We took the train from Bellingham, WA to Vancouver, BC, which is a lovely train ride along the coast. (I even saw a bald eagle or two!!!) We had a few days in Vancouver, a charming city in southwestern Canada, and the largest city in the province of British Columbia. Our hotel was okay, but in a strange part of town – we knew it bordered on Chinatown and wasn’t far from Gastown, the oldest part of Vancouver that has been gentrified (and named for the old gas street lamps that the area retains). The architecture and little things like manhole covers and streetlights reflected the history and ethnicity of the neighbourhoods – dragons in Chinatown, flowers and gas lamps in Gastown, and traditional Haida symbols for the First Nations (Native Canadians).
Vancouver really shines in the summer, with flowers everywhere and beautiful blue skies as well as being nearly surrounded by various inlets and bodies of water. We had a great time just walking through Chinatown, Gastown, and all parts inbetween – looking at the architecture, murals, those little design elements I like, and of course the great variety of people that make up this part of Canada.
Plus great food – we had a Cuban lunch, an Italian lunch, and some good old Canadian pub food in our hotel. The hotel also provided a continental breakfast, which offered quite a number of options. And of course I drank tons of tea, because Canada is part of the British Commonwealth. (In that way that confuses us from the USA – but yes, Canada as well as New Zealand and Australia are all independent and separate countries that have retained ties to Great Britain, and thus are considered part of the British Commonwealth.)
However, we didn’t realize we were essentially in the down-and-out area of town, where there are quite a few street people, junkies, and, well, people who essentially have a difficult time fitting in to modern society for any number of reasons. Alcoholism, drug dependency, mental illness – you name it, we saw representations of the societal problems. Probably more a function of the fact that most cities have spread away from the old centers of town, often where the rail stations are located. So that those old parts of the cities become centers for low-income housing (including our budget hotel), and thus attract people who are not only economically disadvantaged but also have other problems or issues preventing them from fully participating in the more prosperous parts of a community.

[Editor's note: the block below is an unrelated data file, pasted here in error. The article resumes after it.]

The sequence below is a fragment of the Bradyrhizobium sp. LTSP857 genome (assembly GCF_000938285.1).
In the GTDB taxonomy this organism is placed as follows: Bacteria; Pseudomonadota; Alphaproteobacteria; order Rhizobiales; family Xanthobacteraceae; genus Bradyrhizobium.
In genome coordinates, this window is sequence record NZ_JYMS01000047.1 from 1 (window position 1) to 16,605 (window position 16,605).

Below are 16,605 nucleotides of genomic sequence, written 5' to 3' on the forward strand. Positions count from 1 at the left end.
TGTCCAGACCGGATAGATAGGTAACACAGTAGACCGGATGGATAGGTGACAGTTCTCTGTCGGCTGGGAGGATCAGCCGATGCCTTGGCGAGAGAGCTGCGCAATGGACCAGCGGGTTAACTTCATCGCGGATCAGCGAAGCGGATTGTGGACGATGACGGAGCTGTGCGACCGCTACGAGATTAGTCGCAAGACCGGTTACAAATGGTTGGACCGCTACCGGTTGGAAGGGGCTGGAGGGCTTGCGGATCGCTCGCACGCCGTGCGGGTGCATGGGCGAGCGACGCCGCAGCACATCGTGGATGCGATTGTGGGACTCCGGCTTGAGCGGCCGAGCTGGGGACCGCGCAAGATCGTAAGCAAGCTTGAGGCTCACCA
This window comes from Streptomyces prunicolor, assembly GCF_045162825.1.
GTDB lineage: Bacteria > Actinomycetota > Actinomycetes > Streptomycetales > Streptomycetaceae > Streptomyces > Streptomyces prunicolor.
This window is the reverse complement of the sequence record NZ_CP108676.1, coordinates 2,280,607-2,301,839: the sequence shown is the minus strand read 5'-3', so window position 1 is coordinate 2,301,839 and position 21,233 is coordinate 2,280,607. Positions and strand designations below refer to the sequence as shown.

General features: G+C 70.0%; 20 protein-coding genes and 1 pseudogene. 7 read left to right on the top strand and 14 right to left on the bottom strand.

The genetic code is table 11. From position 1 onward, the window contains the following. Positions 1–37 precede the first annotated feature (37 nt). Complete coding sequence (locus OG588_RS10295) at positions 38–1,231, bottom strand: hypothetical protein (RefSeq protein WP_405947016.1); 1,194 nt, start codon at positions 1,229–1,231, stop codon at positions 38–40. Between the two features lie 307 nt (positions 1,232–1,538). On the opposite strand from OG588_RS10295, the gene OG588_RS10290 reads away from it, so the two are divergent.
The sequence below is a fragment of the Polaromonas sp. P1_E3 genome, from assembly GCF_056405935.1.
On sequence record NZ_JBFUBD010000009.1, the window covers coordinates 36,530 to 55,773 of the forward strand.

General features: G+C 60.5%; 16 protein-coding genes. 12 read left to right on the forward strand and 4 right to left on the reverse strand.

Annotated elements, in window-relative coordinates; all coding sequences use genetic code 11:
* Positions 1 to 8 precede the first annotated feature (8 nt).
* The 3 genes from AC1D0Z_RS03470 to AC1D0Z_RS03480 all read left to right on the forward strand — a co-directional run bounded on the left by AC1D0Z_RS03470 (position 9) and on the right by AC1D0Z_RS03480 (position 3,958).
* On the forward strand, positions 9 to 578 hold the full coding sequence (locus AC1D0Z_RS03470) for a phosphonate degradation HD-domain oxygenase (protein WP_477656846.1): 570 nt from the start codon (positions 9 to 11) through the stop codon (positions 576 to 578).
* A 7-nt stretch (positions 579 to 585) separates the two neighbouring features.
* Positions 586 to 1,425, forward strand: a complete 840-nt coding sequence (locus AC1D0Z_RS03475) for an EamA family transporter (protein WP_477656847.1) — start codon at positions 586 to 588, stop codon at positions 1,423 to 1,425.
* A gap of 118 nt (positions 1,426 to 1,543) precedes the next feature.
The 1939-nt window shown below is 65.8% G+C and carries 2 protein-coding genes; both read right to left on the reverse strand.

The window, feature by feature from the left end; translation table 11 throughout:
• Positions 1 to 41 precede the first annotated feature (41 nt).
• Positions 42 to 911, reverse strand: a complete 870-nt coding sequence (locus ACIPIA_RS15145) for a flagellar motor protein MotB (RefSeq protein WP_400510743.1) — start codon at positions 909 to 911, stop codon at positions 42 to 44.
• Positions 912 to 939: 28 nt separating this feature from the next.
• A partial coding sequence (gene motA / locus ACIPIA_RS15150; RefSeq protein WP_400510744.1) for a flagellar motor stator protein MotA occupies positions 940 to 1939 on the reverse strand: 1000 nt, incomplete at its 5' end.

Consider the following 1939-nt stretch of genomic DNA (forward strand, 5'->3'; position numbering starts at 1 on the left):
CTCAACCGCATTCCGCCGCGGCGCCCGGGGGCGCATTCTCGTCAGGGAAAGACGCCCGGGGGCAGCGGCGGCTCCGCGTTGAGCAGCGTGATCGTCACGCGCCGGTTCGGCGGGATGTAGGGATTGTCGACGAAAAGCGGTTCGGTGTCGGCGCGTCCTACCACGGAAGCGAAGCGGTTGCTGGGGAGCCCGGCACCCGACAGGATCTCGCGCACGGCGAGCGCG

So it was a different view of Vancouver than either of us have had previously.
And I think the quotation from the Chinese mural is apt:
"It takes knowledge to understand others,
but it needs a clear mind to know oneself.
"It takes strength to surpass others,
but it requires a strong will to surpass oneself."
After our two and a half days in Vancouver, we caught the VIA Rail Canada train to Toronto. This is a 4,466 kilometer trip!
Now, most people don’t realize how truly huge Canada is, all 3,855,103 square miles of it! (The USA WITHOUT ALASKA is only 2,939,064.44 sq miles; with Alaska, 3,794,100 square miles. And that’s Canada at 9,984,670 square kilometers to the USA at 9,926,675 sq km, for my metric friends. Yes, Canada is almost 1 million square miles bigger than the lower 48 states. That is one big country!!!)
Here’s a map showing the train route.
Leaving Vancouver, we headed sort of northeast to Jasper, Alberta, going through the Canadian Rockies. Then almost straight east to Edmonton, where we headed more southeast to Saskatoon, Saskatchewan. (Yes, we were in Saskatoon!) Continuing SE, we headed to Winnipeg, then went back to a NE approach to Sioux Lookout, skirted north of Lake Huron and Lake Superior, and then headed SE to Toronto, Ontario. (It’s the red-orange line in the photo.)